While learning and developing is incredibly important for nail techs, it is hard to get a quality education.
The Academy of Nail Design in Meaford, Ontario, Canada, offers an extensive online training program.
I’ve worked in the nail industry for over half my life. I love everything about it. I love the art of it, I love the science of it, and, as an educator, I love teaching others what I know.
I’ve always believed that my true calling is to share the knowledge that I have spent years acquiring with those who contact me. Any educator will tell you that nothing provides more career satisfaction than to see light bulbs go off in a student’s head when presented with information that changes her life forever. I remember my own light bulb moments clearly to this day.
I believe everyone will agree that quality education is the cornerstone of every successful nail professional’s career. But did you know one of the top complaints of students across the globe is the inability to access quality education? And did you also know one of the top complaints of clients is that many services are provided by uninformed professionals?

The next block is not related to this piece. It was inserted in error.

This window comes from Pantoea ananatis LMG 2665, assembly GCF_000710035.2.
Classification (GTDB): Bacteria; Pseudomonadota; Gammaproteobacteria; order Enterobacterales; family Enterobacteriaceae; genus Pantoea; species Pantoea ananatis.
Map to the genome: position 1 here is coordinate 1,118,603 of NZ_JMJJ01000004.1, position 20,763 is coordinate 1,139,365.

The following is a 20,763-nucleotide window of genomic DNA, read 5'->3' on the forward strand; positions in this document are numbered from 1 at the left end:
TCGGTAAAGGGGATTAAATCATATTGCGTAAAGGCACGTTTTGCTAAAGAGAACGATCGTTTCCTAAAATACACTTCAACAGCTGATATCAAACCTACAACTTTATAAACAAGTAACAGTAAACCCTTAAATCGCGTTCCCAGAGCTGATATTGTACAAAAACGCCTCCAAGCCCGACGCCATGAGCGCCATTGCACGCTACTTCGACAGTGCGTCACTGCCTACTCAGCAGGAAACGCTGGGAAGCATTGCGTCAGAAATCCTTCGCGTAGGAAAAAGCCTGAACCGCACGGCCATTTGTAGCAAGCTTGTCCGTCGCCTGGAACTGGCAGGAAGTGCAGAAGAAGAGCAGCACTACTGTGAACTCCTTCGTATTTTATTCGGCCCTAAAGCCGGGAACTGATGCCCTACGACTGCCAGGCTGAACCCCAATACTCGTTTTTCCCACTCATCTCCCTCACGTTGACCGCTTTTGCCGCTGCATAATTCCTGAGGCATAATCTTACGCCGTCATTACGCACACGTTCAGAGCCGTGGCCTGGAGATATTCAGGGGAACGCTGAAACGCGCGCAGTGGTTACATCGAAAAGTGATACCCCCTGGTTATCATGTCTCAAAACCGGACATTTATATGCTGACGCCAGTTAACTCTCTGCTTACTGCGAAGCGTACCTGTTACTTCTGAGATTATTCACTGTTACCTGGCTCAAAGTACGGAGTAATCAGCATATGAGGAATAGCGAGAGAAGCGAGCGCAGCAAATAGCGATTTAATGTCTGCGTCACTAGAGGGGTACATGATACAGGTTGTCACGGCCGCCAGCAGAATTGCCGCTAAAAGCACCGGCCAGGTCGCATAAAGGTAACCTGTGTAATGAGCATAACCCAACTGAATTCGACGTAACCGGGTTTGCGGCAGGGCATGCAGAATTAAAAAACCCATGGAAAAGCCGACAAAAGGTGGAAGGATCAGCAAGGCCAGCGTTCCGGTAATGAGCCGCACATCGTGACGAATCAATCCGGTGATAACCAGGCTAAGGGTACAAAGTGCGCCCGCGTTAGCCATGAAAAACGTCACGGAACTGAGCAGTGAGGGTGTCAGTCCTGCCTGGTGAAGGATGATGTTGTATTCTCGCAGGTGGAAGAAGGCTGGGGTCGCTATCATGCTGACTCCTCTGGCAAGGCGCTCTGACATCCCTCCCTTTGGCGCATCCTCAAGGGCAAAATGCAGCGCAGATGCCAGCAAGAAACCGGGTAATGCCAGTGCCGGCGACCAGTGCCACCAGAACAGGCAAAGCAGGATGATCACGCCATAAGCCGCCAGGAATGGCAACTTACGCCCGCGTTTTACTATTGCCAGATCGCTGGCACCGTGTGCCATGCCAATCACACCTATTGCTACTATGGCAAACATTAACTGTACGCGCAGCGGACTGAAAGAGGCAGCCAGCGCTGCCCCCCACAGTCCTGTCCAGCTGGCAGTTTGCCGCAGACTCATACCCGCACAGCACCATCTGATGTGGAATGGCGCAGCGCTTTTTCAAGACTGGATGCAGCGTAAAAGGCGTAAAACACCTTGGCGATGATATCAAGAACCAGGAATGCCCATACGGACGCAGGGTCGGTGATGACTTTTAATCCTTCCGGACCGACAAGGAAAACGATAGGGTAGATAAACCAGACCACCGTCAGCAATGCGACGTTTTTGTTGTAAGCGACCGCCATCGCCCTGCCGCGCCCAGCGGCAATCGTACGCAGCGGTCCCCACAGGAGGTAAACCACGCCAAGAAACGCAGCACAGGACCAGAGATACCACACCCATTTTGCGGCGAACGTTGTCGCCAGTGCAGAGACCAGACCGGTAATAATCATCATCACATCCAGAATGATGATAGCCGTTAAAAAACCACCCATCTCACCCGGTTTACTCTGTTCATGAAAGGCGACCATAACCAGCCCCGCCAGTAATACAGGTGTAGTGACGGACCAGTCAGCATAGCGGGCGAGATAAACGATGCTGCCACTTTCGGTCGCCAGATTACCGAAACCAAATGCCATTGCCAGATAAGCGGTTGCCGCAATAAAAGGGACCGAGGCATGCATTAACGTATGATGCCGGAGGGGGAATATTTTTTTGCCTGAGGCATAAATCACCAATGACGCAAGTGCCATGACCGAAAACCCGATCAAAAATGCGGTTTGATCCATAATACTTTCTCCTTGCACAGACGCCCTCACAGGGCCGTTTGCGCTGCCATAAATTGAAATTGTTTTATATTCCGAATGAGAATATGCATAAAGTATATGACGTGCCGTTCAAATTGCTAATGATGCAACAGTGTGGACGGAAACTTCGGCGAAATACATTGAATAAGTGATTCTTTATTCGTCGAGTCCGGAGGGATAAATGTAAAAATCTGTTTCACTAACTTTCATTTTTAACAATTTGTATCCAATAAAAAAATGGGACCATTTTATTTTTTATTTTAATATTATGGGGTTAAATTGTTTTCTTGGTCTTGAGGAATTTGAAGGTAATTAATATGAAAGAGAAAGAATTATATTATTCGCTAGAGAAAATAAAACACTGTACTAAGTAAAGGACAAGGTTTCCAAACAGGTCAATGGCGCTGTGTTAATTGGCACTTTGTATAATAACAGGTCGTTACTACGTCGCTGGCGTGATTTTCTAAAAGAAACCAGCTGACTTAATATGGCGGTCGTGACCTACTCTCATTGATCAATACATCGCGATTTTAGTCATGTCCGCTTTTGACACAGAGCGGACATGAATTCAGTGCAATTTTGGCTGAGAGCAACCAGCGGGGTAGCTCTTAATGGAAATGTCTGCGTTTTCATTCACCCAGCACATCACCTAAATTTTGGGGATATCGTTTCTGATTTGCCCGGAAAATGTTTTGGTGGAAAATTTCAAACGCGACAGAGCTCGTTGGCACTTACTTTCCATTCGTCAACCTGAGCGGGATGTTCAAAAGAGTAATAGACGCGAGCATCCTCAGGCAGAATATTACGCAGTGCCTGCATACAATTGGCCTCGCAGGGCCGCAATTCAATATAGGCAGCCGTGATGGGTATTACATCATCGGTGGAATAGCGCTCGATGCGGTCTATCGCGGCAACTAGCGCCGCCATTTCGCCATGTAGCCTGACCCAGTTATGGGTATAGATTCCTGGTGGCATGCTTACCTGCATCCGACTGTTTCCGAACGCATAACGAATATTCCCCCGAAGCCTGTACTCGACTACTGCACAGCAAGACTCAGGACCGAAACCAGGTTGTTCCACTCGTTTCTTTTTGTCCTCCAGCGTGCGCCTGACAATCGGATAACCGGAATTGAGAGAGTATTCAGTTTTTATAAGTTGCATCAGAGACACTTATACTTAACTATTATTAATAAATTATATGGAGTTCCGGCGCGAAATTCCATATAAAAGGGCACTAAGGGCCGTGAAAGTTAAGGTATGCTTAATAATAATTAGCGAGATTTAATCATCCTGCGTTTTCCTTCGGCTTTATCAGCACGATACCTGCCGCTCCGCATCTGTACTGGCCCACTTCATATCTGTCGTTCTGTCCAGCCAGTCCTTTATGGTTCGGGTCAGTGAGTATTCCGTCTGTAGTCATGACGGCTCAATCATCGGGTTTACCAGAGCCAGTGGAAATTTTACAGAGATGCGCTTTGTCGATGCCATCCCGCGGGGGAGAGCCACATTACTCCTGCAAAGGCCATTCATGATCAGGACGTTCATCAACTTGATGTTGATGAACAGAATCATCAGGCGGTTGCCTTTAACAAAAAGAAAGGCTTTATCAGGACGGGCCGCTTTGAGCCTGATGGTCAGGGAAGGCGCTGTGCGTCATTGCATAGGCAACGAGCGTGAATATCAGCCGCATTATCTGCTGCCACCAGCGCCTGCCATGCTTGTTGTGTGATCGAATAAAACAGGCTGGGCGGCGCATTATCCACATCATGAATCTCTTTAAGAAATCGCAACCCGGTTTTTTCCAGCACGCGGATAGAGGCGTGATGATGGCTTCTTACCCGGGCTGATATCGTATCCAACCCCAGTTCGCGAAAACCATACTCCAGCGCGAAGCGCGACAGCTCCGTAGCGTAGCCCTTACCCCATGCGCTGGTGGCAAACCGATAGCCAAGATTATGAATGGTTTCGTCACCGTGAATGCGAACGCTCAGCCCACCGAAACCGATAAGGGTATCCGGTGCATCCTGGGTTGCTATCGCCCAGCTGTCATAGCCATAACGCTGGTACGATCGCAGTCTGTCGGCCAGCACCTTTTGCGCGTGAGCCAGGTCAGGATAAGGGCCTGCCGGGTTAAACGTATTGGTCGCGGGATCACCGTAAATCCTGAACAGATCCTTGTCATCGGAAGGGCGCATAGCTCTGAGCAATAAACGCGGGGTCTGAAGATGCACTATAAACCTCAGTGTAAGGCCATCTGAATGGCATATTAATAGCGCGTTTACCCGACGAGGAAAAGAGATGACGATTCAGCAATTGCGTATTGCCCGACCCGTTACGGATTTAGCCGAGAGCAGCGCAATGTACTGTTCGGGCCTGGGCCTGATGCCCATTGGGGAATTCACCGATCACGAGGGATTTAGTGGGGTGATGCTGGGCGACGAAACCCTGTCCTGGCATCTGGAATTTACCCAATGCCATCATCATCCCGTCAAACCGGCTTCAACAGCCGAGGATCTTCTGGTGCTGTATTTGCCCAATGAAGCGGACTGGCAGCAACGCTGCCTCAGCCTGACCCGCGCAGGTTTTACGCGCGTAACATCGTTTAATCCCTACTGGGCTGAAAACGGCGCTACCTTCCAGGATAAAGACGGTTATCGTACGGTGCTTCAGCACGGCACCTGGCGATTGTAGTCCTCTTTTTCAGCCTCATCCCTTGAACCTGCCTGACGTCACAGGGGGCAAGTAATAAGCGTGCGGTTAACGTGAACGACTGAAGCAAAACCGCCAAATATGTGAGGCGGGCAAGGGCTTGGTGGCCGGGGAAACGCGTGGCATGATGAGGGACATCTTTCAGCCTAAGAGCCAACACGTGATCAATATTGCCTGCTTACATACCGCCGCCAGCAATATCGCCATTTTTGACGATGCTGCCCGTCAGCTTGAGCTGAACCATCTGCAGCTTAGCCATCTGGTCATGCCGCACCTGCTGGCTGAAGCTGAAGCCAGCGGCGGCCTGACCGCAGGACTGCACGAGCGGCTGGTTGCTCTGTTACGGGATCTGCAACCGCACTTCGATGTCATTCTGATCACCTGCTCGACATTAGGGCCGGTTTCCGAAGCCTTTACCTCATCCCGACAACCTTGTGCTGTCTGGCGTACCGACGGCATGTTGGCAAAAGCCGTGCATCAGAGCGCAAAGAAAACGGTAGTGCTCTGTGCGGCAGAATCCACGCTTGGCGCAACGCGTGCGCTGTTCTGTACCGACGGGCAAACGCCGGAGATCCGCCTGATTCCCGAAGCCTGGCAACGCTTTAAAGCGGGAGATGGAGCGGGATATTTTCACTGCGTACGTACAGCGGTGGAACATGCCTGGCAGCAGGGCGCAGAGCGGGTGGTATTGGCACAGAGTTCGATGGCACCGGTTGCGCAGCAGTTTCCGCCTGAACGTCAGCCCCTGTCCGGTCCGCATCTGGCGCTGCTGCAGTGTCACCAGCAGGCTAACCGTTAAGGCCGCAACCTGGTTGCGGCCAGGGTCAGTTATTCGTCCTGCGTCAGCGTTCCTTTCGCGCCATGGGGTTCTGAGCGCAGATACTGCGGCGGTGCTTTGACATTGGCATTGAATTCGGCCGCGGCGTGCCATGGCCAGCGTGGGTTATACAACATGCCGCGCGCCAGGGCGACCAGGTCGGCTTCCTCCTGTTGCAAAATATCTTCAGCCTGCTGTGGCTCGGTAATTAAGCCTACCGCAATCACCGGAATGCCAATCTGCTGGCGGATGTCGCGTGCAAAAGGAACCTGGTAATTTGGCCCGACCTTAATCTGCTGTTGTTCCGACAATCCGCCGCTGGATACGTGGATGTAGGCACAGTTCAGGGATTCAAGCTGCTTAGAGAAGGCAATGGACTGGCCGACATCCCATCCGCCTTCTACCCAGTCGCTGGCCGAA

So why do we make it so difficult for students to access quality programs? Distance issues, family, or job obligations are often cited as the reasons that willing students choose not to follow the career path of their dreams. Should anyone be limited or punished for not having access to quality educational programs?
Online training has permeated every educational corner of the world and it’s high time the beauty industry got onboard. And why not? Online training is accessible, affordable, and fun.
Canada-based The Academy of Nail Design is forced to turn away U.S. students from its online nail tech program due to U.S. state boards’ refusal to recognize online education.
At The Academy of Nail Design we have been running educational programs both in class and online for over 12 years. And our students around the world have told us they love it. In recent years we’ve fielded calls from thousands of American students begging for the opportunity to enroll in our online nail program, but the majority of states don’t yet permit it. Why?
On one hand hesitation could be understandable given that most online programs provide instruction without the presence of an instructor (even though with today’s technology and program delivery methods widely available, I find that is no longer a valid hesistation). However if you break down an in-class program, the majority of required program hours are spent on lecturing and memorizing theory — and isn’t this the basis of most online programs?
If the average student could access even just the theoretical portions of their programs online, it would cut their required in-class time by almost half, therefore making attendance at in-class sessions a much more realistic proposal.
The benefits for students to access online training programs are numerous — travel and time savings and a work-at-your-own-pace schedule that suits many students in these times. But the benefits for a school to offer online training programs are just as numerous and revenue-generating.